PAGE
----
The only argument advanced by Schneider and Rice before Williams was decided that was not mooted by Williams, and which is, indeed, reurged in a supplemental, post-Williams brief, is that in this case, the existing partners were required to make, and in fact made, additional capital contributions to the partnerships concurrent with the capital contributions of the newly admitted partners. In Williams, none of the existing partners made capital contributions to the partnership when the new partners were admitted. Schneider and Rice argue that whenever existing partners make capital contributions to a partnership, concurrent with the contributions of new partners, the capital interests of the existing partners do not "reduce" within the meaning of section 706(c) (2) (B). However, we note that section 706(c) (2) (B) does not use the word "capital" to modify the word "interest" in the phrase "with respect to a partner whose interest is reduced." In view of the fact that section 706(c) (2) (B) mandates that such a partner's distributive share of items described in I.R.C. Sec. 702(a),8 which include profits and losses, be determined by taking into account his varying "interests" in the partnership during the taxable year, we think that the clear import of section 706(c) (2) (B) is that it is the existing partner's varying interests in profits and losses which govern, rather than his varying capital interests, at least in a situation such as we have here in which the reduction is occasioned by capital contributions by, and the admission of, new partners. Clearly, in the present case, the existing partners' interests in profits and losses were dramatically reduced by reason of the admission of the new partners. We conclude, therefore, that the Tax Court was correct in denying to Schneider and Rice deductions for the pre-admission losses of the partnerships.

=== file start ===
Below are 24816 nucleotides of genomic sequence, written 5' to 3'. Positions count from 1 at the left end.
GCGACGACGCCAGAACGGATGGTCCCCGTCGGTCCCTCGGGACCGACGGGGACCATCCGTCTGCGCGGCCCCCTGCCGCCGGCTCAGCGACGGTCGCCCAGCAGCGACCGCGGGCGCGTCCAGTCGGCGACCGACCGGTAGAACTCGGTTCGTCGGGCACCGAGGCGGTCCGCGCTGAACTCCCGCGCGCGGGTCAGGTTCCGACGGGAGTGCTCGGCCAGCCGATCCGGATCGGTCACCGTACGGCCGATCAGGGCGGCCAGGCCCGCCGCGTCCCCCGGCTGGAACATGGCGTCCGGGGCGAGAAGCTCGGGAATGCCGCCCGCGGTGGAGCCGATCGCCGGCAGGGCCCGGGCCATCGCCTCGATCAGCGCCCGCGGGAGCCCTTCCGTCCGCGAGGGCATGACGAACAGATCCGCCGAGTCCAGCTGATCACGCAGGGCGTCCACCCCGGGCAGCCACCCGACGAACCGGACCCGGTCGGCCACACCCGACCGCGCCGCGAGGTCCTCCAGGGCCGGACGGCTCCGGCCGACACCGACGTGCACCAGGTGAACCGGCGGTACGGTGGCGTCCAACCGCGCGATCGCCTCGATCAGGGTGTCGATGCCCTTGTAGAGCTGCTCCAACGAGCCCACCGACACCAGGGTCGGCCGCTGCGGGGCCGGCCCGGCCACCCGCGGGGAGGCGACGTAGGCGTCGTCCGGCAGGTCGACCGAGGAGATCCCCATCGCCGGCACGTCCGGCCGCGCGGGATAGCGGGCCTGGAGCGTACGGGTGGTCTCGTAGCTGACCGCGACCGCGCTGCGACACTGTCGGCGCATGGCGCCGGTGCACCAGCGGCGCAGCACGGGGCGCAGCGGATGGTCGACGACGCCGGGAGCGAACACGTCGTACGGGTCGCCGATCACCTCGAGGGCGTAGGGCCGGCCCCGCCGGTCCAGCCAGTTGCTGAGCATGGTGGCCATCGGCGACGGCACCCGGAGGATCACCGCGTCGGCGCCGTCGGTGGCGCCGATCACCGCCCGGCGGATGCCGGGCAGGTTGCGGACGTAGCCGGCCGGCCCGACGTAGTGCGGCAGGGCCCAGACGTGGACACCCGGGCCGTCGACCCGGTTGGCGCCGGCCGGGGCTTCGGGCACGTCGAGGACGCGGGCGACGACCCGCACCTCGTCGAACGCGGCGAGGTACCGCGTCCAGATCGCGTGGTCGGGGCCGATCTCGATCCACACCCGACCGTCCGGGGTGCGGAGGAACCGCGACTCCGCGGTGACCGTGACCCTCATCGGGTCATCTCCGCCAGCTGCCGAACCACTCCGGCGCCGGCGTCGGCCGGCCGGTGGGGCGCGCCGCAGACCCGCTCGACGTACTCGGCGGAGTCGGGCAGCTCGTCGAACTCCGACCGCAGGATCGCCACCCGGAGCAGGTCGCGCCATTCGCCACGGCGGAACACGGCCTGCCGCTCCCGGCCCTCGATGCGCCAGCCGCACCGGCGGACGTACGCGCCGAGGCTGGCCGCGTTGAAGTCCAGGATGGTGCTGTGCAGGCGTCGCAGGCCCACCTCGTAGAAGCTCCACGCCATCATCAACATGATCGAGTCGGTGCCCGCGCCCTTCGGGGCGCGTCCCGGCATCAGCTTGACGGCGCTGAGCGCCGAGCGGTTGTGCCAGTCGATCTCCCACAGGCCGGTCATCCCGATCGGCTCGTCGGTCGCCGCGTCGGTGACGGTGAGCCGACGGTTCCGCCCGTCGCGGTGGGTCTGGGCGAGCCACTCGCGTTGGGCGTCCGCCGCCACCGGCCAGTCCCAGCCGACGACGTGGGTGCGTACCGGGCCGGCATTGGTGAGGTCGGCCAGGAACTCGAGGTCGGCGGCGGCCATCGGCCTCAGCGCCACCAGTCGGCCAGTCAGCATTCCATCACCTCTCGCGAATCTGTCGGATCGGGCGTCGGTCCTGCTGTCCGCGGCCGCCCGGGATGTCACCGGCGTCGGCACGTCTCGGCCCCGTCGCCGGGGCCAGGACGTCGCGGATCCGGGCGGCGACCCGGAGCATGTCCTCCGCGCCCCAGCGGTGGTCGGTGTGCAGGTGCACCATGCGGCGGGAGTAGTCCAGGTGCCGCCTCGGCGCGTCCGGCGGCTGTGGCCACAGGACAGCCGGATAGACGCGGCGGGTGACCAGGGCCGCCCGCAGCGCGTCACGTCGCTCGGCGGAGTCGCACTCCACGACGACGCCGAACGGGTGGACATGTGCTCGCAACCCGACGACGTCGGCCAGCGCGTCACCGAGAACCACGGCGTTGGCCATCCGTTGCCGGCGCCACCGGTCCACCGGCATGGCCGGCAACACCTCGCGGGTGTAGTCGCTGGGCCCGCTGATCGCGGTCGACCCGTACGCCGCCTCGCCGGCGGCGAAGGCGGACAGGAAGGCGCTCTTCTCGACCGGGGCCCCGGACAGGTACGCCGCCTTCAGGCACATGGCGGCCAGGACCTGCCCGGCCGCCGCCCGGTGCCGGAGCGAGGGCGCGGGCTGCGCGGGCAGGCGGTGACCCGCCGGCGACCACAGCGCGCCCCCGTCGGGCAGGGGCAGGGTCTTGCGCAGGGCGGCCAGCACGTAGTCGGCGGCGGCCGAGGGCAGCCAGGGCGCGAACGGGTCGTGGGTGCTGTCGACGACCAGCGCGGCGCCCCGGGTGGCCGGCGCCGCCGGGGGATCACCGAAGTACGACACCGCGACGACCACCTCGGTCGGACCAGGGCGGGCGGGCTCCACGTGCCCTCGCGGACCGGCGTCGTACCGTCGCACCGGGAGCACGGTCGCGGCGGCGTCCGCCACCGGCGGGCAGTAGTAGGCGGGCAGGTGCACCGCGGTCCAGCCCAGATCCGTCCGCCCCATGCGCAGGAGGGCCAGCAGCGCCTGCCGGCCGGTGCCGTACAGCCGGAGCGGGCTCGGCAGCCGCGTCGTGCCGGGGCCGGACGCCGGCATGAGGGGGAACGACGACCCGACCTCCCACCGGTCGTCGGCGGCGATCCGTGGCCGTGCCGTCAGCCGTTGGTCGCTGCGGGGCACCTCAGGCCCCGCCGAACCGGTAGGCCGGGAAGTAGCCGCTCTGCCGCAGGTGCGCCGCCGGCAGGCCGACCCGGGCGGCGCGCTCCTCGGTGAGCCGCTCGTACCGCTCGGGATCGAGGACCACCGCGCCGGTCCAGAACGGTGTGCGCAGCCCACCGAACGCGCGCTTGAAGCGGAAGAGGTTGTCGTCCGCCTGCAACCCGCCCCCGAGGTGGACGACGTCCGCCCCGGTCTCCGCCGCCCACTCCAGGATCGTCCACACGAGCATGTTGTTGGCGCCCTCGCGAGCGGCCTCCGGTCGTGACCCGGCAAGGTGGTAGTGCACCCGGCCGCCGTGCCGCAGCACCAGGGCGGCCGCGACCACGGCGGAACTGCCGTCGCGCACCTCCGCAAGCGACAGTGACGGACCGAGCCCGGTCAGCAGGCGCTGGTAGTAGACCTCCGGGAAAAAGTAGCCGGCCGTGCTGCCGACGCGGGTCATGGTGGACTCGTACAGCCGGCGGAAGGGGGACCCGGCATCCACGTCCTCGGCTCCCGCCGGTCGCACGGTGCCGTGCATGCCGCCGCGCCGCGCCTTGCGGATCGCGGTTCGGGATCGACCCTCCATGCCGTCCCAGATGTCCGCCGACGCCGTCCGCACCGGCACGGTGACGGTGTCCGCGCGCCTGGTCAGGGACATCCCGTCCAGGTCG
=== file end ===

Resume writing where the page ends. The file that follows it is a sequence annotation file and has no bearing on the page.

We note further that although Schneider and Rice go to some lengths to dissuade us from adopting the position on assignment of income taken by the Court of Appeals for the Eighth Circuit in Snell v. United States, 680 F.2d 545 (8th Cir. 1982), they go on to mis-describe Williams as "not [holding] that assignment of income principles [govern] the validity of preadmission allocations." Clearly, the holding of this court in Williams that the assignment of income theory prohibits the retroactive allocation to newly admitted partners of losses sustained by the partnerships prior to the admission of such partners would not be affected by the fact that the existing partners made a capital contribution at the time of the admission of the new partners.9